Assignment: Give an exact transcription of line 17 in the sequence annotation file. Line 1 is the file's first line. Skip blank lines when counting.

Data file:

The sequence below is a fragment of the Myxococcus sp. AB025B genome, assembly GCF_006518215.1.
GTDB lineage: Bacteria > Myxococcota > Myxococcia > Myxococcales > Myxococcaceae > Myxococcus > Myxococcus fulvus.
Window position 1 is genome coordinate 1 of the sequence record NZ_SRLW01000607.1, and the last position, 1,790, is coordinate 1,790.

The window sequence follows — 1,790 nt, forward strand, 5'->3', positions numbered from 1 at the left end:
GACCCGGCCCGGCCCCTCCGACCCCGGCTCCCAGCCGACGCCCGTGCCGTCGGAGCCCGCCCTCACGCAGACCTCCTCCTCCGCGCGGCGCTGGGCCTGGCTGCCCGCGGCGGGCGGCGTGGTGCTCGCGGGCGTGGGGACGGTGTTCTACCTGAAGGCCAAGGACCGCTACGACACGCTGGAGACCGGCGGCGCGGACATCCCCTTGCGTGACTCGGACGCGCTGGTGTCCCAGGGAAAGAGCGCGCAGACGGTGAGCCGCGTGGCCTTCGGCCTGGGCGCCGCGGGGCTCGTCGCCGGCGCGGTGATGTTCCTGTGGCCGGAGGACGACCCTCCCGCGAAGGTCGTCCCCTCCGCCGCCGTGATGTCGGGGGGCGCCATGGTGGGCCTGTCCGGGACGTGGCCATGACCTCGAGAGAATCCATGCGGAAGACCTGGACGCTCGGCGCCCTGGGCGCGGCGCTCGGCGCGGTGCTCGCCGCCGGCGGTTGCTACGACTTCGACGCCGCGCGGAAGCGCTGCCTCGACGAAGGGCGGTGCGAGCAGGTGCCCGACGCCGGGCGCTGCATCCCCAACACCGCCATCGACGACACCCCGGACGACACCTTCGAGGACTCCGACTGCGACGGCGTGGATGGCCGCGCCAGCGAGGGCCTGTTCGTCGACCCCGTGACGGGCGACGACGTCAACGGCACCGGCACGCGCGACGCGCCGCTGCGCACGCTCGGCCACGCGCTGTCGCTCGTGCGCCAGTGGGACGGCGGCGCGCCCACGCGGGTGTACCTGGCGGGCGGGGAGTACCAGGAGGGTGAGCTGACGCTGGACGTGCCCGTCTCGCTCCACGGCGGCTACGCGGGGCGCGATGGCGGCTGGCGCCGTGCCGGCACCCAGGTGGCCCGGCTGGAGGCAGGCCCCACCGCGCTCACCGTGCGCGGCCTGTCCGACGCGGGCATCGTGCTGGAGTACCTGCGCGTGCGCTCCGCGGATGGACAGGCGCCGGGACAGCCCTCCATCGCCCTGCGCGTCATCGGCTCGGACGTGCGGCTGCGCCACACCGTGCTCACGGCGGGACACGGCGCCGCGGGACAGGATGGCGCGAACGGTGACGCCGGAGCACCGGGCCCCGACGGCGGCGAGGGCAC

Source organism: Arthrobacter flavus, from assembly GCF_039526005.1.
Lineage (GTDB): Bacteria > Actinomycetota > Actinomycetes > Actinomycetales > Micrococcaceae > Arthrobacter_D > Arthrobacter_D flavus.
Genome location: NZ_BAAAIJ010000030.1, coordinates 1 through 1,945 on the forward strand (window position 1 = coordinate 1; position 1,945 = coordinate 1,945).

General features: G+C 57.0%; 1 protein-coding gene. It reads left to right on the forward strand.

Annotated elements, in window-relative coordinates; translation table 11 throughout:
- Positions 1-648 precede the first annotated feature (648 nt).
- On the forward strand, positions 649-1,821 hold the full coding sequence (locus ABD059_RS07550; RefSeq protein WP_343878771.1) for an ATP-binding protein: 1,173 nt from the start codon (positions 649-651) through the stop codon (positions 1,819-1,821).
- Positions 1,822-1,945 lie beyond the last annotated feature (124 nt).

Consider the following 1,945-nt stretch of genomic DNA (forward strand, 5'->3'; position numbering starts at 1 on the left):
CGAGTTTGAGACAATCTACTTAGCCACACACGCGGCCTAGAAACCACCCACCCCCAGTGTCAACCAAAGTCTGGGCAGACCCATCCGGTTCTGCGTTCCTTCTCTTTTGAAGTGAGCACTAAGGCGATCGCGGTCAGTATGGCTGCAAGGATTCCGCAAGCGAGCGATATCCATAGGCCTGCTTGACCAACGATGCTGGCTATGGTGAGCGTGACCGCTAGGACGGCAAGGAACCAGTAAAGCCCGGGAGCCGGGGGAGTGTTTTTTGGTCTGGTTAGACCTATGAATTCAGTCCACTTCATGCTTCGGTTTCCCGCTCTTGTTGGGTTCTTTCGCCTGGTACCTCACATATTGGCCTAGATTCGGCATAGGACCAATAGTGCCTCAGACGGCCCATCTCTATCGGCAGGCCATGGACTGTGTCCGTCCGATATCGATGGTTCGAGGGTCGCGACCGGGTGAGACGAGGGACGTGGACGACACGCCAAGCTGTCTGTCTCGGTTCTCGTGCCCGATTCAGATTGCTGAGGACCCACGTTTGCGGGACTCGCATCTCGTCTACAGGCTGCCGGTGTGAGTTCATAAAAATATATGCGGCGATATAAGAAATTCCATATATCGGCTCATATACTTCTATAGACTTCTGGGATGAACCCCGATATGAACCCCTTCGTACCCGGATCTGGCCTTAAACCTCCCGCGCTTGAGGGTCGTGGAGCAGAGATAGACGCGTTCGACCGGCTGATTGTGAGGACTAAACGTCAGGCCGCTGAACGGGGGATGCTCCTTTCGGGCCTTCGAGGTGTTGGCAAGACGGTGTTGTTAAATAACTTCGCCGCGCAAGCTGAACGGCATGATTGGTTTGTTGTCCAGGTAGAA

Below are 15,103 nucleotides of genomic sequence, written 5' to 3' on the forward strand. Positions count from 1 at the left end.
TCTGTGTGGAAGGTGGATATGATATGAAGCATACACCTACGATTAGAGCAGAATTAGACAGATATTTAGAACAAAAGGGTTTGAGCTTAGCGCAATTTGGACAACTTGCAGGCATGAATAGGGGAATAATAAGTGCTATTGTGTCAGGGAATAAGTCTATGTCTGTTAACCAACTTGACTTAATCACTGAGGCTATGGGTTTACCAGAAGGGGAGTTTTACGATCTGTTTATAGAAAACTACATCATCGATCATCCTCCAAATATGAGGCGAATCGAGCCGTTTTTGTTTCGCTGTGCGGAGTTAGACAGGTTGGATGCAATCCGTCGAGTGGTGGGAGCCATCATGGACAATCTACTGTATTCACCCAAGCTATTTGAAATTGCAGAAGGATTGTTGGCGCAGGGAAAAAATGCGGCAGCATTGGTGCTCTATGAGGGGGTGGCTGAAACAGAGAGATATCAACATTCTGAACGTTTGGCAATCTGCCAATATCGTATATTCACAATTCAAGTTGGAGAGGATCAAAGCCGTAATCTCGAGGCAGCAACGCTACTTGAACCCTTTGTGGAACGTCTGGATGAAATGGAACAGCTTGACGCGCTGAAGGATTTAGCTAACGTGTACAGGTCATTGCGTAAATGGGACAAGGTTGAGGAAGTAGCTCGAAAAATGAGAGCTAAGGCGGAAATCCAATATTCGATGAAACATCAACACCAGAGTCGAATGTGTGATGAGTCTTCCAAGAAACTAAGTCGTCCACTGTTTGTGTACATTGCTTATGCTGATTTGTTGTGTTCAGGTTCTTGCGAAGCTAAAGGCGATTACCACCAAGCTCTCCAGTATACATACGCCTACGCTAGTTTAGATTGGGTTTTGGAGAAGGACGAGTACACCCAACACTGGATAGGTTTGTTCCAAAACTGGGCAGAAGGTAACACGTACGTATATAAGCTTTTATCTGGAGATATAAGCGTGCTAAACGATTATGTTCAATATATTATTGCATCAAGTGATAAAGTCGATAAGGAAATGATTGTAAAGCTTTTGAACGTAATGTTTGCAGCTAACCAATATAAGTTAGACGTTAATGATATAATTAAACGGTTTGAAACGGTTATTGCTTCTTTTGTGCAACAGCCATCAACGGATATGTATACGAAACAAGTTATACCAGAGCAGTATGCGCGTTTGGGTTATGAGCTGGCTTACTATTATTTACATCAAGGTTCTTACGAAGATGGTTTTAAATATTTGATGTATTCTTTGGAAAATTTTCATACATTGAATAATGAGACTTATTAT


TCTGTGTGGAAGGTGGATATGATATGAAGCATACACCTACGATTAGAGCAGAATTAGACAGATATTTAGAACAAAAGGGTTTGAGCTTAGCGCAATTTGGACAACTTGCAGGCATGAATAGGGGAATAATAAGTGCTATTGTGTCAGGGAATAAGTCTATGTCTGTTAACCAACTTGACTTAATCACTGAGGCTATGGGTTTACCAGAAGGGGAGTTTTACGATCTGTTTATAGAAAACTACATCATCGATCATCCTCCAAATATGAGGCGAATCGAGCCGTTTTTGTTTCGCTGTGCGGAGTTAGACAGGTTGGATGCAATCCGTCGAGTGGTGGGAGCCATCATGGACAATCTACTGTATTCACCCAAGCTATTTGAAATTGCAGAAGGATTGTTGGCGCAGGGAAAAAATGCGGCAGCATTGGTGCTCTATGAGGGGGTGGCTGAAACAGAGAGATATCAACATTCTGAACGTTTGGCAATCTGCCAATATCGTATATTCACAATTCAAGTTGGAGAGGATCAAAGCCGTAATCTCGAGGCAGCAACGCTACTTGAACCCTTTGTGGAACGTCTGGATGAAATGGAACAGCTTGACGCGCTGAAGGATTTAGCTAACGTGTACAGGTCATTGCGTAAATGGGACAAGGTTGAGGAAGTAGCTCGAAAAATGAGAGCTAAGGCGGAAATCCAATATTCGATGAAACATCAACACCAGAGTCGAATGTGTGATGAGTCTTCCAAGAAACTAAGTCGTCCACTGTTTGTGTACATTGCTTATGCTGATTTGTTGTGTTCAGGTTCTTGCGAAGCTAAAGGCGATTACCACCAAGCTCTCCAGTATACATACGCCTACGCTAGTTTAGATTGGGTTTTGGAGAAGGACGAGTACACCCAACACTGGATAGGTTTGTTCCAAAACTGGGCAGAAGGTAACACGTACGTATATAAGCTTTTATCTGGAGATATAAGCGTGCTAAACGATTATGTTCAATATATTATTGCATCAAGTGATAAAGTCGATAAGGAAATGATTGTAAAGCTTTTGAACGTAATGTTTGCAGCTAACCAATATAAGTTAGACGTTAATGATATAATTAAACGGTTTGAAACGGTTATTGCTTCTTTTGTGCAACAGCCATCAACGGATATGTATACGAAACAAGTTATACCAGAGCAGTATGCGCGTTTGGGTTATGAGCTGGCTTACTATTATTTACATCAAGGTTCTTACGAAGATGGTTTTAAATATTTGATGTATTCTTTGGAAAATTTTCATACATTGAATAATGAGACTTATTAT